Our mission is to bring positive arts experiences to the broadest community possible through programming and events that focus on artistic excellence and arts access.
Cities are in trouble. A new report by the U.S. Conference of Mayors and National League of Cities—The Economy and Cities: What America’s Local Leaders are Seeing—shows that effectively every city, county, and town in America is expecting a budget shortfall this year. “[The] coronavirus will have a staggering impact on municipal employment,” notes the report, with about half expecting layoffs or furloughs. Depending on population size, 50% to 75% of municipalities will cut public services—and more than half expect that to include police.
With cities facing their most severe budget headwinds in generations, every sector of government can expect to be scrutinized to gauge impact on the community, including the nation’s 4,500 local arts agencies (LAAs).
Local arts agencies—arts councils, arts commissions, cultural affairs departments—lead, cultivate, and support an environment in which arts and culture can thrive. They ensure vibrant and accessible arts experiences for all. LAAs are an essential tool for local leaders as they work to rebuild their economy and promote social cohesion in the wake of COVID-19.
The arts are kindling for the economy—small investments with big returns. They get people out of their homes and spending money. Every time we attend a festival, visit a museum, or see a concert, we spend an average of $31.47 per person beyond the ticket cost on event-related items such as meals, retail, parking, and lodging. This provides vital income to local merchants, energizes our downtowns, promotes visitation to different neighborhoods, and puts people to work.
Arts Organization are taking a terrible blow during the pandemic, but many are finding creative solutions. The Lincoln Community Theatre has taken a creative 'if they can't come to the play, take the play to them' approach. They are beginning Parking Lot Plays in July. “We are headed to the parking lot to begin to ease our way back into performances," stated Morrie Enders, Executive Director. The theatre will present a combination of cabaret performances, old-time radio, and a melodrama throughout July and August in the parking lot.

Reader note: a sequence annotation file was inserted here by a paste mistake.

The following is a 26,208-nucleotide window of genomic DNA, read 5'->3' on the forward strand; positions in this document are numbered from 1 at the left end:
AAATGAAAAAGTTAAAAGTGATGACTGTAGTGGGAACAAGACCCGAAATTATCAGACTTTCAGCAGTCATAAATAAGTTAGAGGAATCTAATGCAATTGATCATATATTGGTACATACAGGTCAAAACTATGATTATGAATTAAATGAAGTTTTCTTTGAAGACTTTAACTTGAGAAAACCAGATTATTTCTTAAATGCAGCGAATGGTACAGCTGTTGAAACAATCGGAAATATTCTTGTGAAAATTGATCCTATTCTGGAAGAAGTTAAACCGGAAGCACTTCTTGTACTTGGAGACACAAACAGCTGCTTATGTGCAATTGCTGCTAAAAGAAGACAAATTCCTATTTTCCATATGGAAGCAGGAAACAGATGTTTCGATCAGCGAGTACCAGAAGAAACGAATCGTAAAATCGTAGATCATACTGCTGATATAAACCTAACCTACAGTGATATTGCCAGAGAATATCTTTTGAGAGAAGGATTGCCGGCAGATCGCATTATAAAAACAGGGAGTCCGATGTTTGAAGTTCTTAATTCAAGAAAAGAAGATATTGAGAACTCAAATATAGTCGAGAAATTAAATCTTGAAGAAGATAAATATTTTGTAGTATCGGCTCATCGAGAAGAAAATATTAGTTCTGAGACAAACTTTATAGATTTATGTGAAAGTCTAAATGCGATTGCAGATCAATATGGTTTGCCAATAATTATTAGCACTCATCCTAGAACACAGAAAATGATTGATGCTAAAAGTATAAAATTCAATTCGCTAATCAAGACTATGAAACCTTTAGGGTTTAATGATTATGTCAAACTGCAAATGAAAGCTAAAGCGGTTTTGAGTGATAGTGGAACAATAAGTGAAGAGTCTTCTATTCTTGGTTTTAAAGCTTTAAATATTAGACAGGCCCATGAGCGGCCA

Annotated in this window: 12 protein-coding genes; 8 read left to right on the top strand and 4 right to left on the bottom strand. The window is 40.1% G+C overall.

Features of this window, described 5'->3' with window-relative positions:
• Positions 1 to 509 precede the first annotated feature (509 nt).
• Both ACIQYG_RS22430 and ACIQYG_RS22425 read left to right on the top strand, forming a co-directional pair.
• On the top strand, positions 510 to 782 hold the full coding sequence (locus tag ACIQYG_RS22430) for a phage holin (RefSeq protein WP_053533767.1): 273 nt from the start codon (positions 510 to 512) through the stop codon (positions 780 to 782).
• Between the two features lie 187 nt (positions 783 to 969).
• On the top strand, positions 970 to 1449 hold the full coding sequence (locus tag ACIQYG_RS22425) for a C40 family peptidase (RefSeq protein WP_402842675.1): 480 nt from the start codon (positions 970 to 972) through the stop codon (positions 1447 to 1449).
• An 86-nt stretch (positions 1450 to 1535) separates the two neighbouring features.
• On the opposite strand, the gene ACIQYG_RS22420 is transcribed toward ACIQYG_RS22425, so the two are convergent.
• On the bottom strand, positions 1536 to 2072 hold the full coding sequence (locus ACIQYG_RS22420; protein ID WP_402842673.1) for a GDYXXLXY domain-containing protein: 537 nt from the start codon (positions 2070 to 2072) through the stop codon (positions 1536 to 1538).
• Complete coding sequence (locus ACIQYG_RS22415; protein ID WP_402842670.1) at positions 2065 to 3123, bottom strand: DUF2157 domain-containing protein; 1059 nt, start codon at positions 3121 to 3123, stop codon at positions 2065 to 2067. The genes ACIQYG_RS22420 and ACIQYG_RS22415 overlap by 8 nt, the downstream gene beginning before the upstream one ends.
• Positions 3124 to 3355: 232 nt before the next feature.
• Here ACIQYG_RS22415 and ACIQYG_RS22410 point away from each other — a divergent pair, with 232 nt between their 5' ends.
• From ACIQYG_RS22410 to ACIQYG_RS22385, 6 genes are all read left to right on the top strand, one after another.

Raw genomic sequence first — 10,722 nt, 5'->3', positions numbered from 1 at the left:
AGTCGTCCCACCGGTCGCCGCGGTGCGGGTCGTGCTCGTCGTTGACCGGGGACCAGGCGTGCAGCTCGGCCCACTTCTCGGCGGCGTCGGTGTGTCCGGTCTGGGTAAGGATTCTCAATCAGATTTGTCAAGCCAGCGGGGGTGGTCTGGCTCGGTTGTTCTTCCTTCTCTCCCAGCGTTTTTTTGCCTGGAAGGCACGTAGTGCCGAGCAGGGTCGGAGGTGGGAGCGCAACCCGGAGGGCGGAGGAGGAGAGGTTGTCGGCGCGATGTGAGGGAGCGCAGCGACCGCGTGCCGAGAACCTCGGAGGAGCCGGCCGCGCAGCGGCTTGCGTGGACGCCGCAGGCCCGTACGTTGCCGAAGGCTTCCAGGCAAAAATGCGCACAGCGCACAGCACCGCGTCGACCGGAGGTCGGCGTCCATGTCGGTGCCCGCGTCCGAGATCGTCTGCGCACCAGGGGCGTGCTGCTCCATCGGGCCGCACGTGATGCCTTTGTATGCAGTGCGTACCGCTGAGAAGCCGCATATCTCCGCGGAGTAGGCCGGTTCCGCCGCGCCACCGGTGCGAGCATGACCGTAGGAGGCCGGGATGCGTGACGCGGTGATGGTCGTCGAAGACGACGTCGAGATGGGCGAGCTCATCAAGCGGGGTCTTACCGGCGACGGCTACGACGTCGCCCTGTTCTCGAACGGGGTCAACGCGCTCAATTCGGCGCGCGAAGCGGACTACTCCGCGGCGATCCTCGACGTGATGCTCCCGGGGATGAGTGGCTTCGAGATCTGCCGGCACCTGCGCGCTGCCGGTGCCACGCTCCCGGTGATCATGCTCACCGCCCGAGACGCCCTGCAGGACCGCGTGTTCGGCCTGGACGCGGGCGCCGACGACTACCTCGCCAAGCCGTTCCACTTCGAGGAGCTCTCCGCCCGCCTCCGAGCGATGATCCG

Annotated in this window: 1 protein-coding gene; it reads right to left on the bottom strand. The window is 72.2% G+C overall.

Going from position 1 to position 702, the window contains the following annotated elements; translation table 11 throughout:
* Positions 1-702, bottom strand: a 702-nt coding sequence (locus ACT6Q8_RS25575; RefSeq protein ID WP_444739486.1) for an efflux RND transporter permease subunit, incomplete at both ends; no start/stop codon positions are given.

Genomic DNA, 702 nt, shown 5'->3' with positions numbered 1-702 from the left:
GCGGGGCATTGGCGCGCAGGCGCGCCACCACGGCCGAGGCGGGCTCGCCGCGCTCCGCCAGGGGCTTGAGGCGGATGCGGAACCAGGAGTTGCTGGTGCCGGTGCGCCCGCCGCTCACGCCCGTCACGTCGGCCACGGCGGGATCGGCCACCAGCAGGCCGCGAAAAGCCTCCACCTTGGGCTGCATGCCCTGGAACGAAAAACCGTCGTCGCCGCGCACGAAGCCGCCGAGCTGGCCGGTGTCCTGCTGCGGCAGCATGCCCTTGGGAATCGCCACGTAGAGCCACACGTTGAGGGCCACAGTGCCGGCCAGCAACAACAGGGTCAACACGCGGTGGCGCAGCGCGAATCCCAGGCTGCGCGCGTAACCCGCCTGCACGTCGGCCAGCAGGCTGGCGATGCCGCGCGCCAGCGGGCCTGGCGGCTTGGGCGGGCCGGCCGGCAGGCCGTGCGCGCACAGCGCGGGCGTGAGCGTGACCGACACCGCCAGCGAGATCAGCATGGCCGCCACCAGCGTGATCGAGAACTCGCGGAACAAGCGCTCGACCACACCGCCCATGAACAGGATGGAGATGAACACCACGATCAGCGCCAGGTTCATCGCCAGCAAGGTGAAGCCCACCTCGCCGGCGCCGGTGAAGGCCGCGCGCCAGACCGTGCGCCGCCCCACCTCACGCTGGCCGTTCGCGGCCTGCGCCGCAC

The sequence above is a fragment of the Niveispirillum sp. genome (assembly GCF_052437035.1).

I attended my first political rally while still in high school at the 1968 Democratic Convention in Chicago. Earlier that year, Martin Luther King and Bobby Kennedy had been assassinated, many cities were in flames, and antiwar sentiment raged. The convention site was locked down, but I jumped right into the street protests. Television news cameras filmed the police riot that bloodied and bruised us as we chanted, “The whole world is watching.”
Amidst the civil unrest of that decade, an aesthetic revolution was also percolating. Peter Brook’s The Empty Space and Jerzy Grotwoski’s Towards a Poor Theatre called for reimaging a stripped down essentialism. Their credos echoed Anna Halprin’s task-oriented movement and Yvonne Rainer’s No Manifesto. John Cage, Terry Riley, and Ornette Coleman deconstructed compositional notions. Amiri Baraka’s plays called out white racism, New Wave filmmakers embraced quirky realness, and visual artists tossed out all the rules, as art performed life.
Our Spring Pathfinder residency at the Lancaster County Youth Detention Center had to be cancelled when LPS shut down due to Covid-19 -- just when the kids needed art the most. So teaching artist Nancy Konrardy and Principal Randy Farmer put their heads together and came up with the idea for an all-virtual summer session. And what a success it's been! Here's a note we received from Randy about Daria, one of the students in the program who was especially moved by the experience:
Unprecedented … resilient … essential … are words we have heard much about during the COVID-19 crisis. These words, in fact, describe every artist, arts educator, and arts organization—and not just during an emergency. Each of us as human beings are heard, healed, uplifted, and empowered by and through the arts. In both unprecedented crises and unprecedented times, ART is essential. With a growing understanding of the vital role the arts play in successful communities, Baton Rouge Area Chamber has sought to better understand and formalize its relationship with the arts sector.
For the safety of our winners, arts community and Mayor's Arts Awards guests, the Lincoln Art’s Council recently decided to host our 2020 Mayor's Arts Awards virtually on Tuesday, October 20, 2020.
We had hoped to celebrate with you in person, however Covid-19 remains a very real part of our everyday lives. The Lincoln Arts Council (LAC) Board of Directors decided that to ensure the safety of everyone involved, the Mayor's Arts Awards will be presented live online.
When fellow artist and friend Tom Sullivan sent 2019 Lincoln Arts Festival Emerging Artist Danny Reneau a link to the Lincoln Billboard Art Project about a week before it was due, he was already thinking about making a sign for his front yard just to bring color and encouragement to his neighbors. So, he had already been in the mindset to make something similar. “But having the opportunity to instead create a sign to encourage our city is really incredible and I’m thankful,” says Reneau.